Formula 1 2019: Ayrton Senna celebrations at Brazilian Grand Prix 25 years after his death
With little at stake at Brazilian Grand Prix, the Formula 1 race is an opportunity for fans to remember and celebrate home favourite Ayrton Senna, 25 years after his death.
A Brazilian TV helicopter painted in the yellow and green colours of Senna's racing helmet has flown around Interlagos since Thursday.
Banners at the track say 'Obrigado, Senna' (Thank you, Senna) as part of a social media campaign to raise money for the children's institute that carries his name.
Three-time F1 champion Senna died after a crash at the San Marino GP in May 1994.
Sao Paulo: With little at stake at this weekend’s Brazilian Grand Prix, the Formula One race is an opportunity for fans to remember and celebrate home favourite Ayrton Senna, 25 years after his death.
Lewis Hamilton — a huge fan of the Brazilian F1 great — and his Mercedes team have already secured this season’s driver and constructor titles, with second places also going to Valtteri Bottas and Ferrari, respectively.
A Brazilian TV helicopter painted in the yellow and green colors of Senna’s racing helmet has flown around Interlagos since Thursday. Banners at the track say “Obrigado, Senna” (Thank you, Senna) as part of a social media campaign to raise money for the children’s institute that carries his name.
Three-time F1 champion Senna died after a crash at the San Marino GP in May 1994. His title-winning McLaren car will take pride of place on the track before Sunday’s race. Bruno Senna will be driving it and is set to stop the car to take a Brazilian flag from a steward, as his uncle famously did after winning in Sao Paulo.
Many of the 60,000 fans expected for the race will wear shirts and flags bearing Senna’s face. With no Brazilian driver on the grid, local broadcasters are focusing on the charismatic driver who won the championship in 1988, 1990 and 1991.
Time flies when you're having fun 🚁
— Formula 1 (@F1) November 15, 2019
We miss you, Ayrton Senna, at Interlagos, even more than anywhere else 🇧🇷 pic.twitter.com/1KYlHOdD5q
— FIA (@fia) November 15, 2019
Six-time F1 champion Hamilton is once more wearing a helmet paying tribute to his childhood hero. Hamilton has been asked about his relationship with Senna in every interview and news conference in Sao Paulo.
Four-time champion Sebastian Vettel of Ferrari is also paying his own tribute to Senna, with a wristband in yellow and green colors. He visited the Brazilian driver’s institute, which focuses on helping educational projects for poor children.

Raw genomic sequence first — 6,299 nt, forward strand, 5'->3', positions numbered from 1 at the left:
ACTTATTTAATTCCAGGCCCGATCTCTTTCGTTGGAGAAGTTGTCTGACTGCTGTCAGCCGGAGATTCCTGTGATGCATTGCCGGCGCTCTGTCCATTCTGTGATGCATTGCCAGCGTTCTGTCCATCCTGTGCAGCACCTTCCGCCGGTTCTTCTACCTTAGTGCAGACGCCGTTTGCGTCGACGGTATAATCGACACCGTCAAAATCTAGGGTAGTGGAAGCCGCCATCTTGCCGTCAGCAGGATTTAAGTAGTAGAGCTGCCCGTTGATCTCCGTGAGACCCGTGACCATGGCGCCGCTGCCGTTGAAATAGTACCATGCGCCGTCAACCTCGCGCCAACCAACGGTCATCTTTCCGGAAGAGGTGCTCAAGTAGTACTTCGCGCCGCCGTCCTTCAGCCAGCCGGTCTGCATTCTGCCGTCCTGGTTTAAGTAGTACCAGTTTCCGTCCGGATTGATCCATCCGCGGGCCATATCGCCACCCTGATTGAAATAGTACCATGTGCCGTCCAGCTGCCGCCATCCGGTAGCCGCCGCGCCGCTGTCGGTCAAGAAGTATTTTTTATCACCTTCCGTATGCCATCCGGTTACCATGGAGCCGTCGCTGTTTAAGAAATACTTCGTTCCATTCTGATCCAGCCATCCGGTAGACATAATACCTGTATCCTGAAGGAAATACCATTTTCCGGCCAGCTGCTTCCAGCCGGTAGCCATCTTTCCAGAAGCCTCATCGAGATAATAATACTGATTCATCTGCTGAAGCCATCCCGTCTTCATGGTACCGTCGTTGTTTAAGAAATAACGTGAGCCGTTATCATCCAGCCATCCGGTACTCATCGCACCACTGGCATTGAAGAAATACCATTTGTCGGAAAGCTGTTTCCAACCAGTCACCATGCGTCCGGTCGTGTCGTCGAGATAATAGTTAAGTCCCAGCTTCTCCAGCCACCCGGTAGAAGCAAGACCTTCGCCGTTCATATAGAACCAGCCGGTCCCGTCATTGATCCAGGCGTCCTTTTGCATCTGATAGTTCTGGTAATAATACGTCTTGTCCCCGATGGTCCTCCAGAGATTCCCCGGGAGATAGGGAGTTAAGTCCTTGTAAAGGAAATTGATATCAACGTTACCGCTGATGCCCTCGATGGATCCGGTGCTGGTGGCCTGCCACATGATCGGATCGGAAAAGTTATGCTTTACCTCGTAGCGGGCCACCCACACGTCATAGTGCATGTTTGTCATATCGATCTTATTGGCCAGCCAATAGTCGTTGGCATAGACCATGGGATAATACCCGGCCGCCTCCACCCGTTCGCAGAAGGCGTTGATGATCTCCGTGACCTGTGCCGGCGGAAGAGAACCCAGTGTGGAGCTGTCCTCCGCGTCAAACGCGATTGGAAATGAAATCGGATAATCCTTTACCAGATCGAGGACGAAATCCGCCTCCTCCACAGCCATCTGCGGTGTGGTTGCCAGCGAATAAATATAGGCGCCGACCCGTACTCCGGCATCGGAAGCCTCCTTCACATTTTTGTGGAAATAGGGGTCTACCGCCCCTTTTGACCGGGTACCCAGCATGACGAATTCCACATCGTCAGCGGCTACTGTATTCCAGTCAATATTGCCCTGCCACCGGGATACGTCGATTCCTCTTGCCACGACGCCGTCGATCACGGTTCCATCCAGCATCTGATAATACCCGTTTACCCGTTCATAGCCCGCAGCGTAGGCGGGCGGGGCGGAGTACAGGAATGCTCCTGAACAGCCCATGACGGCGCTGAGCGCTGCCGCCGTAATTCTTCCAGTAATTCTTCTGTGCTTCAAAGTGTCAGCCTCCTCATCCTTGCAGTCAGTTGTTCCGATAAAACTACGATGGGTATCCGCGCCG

Hamilton has won the Brazilian GP twice, including last year, and Vettel three times.
Home fans at the track, like 37-year-old Elton Campos, said Saturday they will cheer for Hamilton because the British driver clearly adores Senna.
“I didn’t like him much at first because Hamilton stopped (Brazilian) Felipe Massa from winning the title here in 2008,” Campos said, wearing a cap that read “Senna forever.”
💬 “Every time we come here, I often have Senna's helmet design on my helmet, just reminiscing. I remember watching him, winnning here and how crazy the crowd went. But I seem to have quite the support here, so obrigado to everyone here!” - @LewisHamilton #BrazilGP pic.twitter.com/N9AQjbUZ1h
— Mercedes-AMG F1 (@MercedesAMGF1) November 16, 2019
“But Hamilton is very respectful to Ayrton, he genuinely loves him and now Brazilian fans feel like paying back a little.”
The commemorations started a week ago at a sponsor’s event when two-time F1 champion Emerson Fittipaldi drove Senna’s 1985 Lotus on the streets of Sao Paulo, causing some fans to cry.
Senna drove that same car to win his first F1 race at the Portuguese GP.
“I am speechless, there’s too many emotions, too many memories,” Fittipaldi said in tears after hugging Senna’s sister Viviane.
Veteran Brazilian journalist Flávio Gomes, who covered Senna in F1, says the driver wouldn’t necessarily agree with all the attention.
“It is looking as if Senna was the only good thing that Brazil produced in F1,” said Gomes. “Six drivers have already won races. Two others, Fittipaldi and Nelson Piquet, have won titles. Reducing Brazilian history in F1 to Senna is very unfair, and I think he wouldn’t agree with that either.”
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